Xamarin ios waiting for debugger to connect on port 10000 via USB

The Xamarin debugger stuck until eternity

This short post explains how to fix the “xamarin ios waiting for debugger to connect on port 10000 via usb” issue and get your debugger working again.

On-device Debugging Wanted

Every mobile developer knows that you need to run and debug your app on an actual device to make sure that things are working as expected.

Wether it is the Anroid Emulator or the iOS simulator; they can only go so far on simulating the actual target environment of physical devices.

And when things DO go wrong (your solution rarely compiles and runs without any mistake) it really helps when you can debug on your device.

When you’ve grabbed your favorite drink and spun up the debug session, it can be extremely frustrating when the following happens with your Xamarin iOS project:

  • project building…. finished 😁
  • deploying to device …. 10..20..30………..100% 👌🏻
  • The top status bar is showing you the following message:
[crayon-5f715bd5ccee9512112899/]
  • 😅 okay, i’ll wait a few seconds
  • 🥴
  • you wait for a minute… status remaining the same: it appears to be stuck 
xamarin ios waiting for debugger to connect on port 10000 via usb is not what you want to get stuck at after you deployed

As it appears, the debugger can’t hook up with your iOS device, and won’t let you step through your code. 

This bug seems to be occurring when you’re trying to debug via USB as well. Obviously, the error will then show up as follows:

[crayon-5f715bd5ccef4920104139/]

Meanwhile, on the device, you can use the app as expected but debugging is not possible.

Fixing the Infinite Wait

Somehow, this issue is caused by the build on the device not properly reacting to the message that Visual Studio is sending over on the default debugging port (which is port 10000).

The app lanches, but things are not communicating conform expectations of the debugging protocol.

In order to fix this from happening again, here are the basic steps that you should follow:

  1. Remove the app from your iOS device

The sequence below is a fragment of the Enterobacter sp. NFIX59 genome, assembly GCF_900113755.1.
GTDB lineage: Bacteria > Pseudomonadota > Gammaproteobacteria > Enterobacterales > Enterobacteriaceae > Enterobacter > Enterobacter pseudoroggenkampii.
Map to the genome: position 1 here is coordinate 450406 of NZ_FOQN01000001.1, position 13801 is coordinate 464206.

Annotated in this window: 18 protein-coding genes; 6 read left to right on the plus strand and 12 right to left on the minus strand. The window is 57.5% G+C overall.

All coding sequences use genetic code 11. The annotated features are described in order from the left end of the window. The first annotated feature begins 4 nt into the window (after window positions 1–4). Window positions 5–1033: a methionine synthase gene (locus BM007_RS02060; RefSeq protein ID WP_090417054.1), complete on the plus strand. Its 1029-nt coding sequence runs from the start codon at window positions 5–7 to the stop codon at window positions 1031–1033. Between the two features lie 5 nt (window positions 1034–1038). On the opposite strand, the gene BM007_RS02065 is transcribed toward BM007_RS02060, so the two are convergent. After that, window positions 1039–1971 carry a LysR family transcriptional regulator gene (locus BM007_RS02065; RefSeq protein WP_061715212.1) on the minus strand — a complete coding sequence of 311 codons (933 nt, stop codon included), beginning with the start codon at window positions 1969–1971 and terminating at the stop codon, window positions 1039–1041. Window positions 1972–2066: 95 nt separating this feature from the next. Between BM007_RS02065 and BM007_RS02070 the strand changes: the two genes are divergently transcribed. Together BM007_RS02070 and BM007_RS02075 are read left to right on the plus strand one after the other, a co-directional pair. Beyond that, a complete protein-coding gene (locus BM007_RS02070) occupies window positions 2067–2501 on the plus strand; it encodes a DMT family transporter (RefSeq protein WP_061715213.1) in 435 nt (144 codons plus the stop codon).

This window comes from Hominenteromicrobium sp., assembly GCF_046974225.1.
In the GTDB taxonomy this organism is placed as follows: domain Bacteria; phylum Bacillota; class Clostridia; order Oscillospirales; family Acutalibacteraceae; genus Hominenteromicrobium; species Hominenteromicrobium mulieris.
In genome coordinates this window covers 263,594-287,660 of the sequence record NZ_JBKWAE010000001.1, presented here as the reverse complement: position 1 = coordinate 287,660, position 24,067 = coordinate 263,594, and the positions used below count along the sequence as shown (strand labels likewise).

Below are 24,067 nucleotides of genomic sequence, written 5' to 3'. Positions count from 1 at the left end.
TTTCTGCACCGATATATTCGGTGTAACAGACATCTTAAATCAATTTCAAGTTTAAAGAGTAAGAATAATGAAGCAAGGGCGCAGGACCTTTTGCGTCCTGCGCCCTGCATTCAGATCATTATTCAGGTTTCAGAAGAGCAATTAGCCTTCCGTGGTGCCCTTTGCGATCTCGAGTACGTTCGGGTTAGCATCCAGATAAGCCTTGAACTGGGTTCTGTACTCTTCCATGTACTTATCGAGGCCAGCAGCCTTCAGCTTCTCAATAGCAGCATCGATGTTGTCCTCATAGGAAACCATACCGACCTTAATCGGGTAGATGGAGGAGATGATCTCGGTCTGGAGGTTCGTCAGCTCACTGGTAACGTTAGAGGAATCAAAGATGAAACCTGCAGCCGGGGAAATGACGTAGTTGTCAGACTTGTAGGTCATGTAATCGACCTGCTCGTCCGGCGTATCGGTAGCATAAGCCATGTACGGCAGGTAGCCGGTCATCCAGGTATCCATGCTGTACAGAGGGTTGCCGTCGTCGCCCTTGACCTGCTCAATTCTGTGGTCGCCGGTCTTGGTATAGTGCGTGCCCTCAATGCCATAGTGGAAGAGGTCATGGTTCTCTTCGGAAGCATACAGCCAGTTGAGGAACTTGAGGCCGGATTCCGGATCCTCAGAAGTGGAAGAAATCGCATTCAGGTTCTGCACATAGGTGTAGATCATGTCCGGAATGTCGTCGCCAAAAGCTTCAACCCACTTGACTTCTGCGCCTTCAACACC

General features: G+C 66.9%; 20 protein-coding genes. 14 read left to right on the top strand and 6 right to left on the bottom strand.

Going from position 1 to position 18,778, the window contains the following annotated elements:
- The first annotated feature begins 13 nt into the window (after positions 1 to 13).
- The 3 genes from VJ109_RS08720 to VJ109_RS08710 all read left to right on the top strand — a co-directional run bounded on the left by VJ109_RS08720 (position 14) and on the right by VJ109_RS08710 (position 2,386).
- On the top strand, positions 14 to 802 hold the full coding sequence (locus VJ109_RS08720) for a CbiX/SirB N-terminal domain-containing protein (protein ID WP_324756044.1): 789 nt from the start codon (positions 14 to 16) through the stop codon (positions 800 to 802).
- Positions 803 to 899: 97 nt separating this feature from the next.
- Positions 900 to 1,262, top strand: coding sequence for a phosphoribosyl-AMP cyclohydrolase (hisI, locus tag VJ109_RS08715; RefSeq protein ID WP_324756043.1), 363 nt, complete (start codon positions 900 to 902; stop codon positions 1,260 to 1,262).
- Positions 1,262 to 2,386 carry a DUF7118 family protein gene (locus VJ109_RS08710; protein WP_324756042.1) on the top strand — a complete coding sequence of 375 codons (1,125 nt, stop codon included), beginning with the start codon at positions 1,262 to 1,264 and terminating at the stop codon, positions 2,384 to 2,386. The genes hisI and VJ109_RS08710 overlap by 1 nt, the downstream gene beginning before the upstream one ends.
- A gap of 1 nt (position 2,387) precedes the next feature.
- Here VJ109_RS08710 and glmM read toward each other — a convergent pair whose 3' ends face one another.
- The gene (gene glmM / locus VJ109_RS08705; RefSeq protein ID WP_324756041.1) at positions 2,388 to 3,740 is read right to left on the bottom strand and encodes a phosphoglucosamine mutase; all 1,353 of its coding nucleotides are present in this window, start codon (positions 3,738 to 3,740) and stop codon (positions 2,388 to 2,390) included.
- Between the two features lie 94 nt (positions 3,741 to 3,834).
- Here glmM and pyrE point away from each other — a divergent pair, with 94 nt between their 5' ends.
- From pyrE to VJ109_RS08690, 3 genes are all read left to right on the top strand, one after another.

2. In Visual Studio For Mac go and clean your solution (Build > Clean All)
  3. Right click on your iOS project and select “Reveal in Finder”, and delete the bin and obj directories
  4. Close Visual Studio entirely
  5. Restart your iOS device (it depends on your device how you need to do this, check Apple’s instructions if you don’t know how to do it)
  6. While your phone is rebooting, you can spin up Visual Studio For Mac, open up your solution and rebuild your Xamarin.iOS project
  7. As soon as your phone is ready and loaded, Build and Run your project on the device
  8. This time, the deployed application instance should hook up nicely with Visual Studio for Mac once again
  9. Debug and do your thing 🎉

Still Stuck?

The steps I mention in this post assume you’re running a project that is using the default debugging configuration for Xamarin.iOS projects. 

If you’re still running into issues, check:

  •  the debug settings on your project via: Right click on your iOS project > Options >iOS Debug. Enable debugging should be checked for your configuration (debug > iPhone)
  • check and see that you are actually trying to run the debug version (not the release)
  • check that the debug information is set to “Full” for your projecrt via: Right click on your iOS project > Options > Compiler
Check all debug settings if the “xamarin ios waiting for debugger to connect on port 10000 via usb” error keeps bugging you
Photo by Glenn Carstens-Peters on Unsplash

The End

I hope these instructions saved you some time defeating the “Xamarin iOS waiting for debugger to connect on port 10000 via USB” message.

At least the origin for this bug (for once) isn’t because you:

a) set up something wrong or 
b) put an awful and/or weird line of code in your project

These things tend to consume way too much time because we coders often tend to think it’s definitely a or b.

Don’t lose your spirits and keep up with building another awesome solution that provides value!

Code hard, Ship harder!

This post is also published on Medium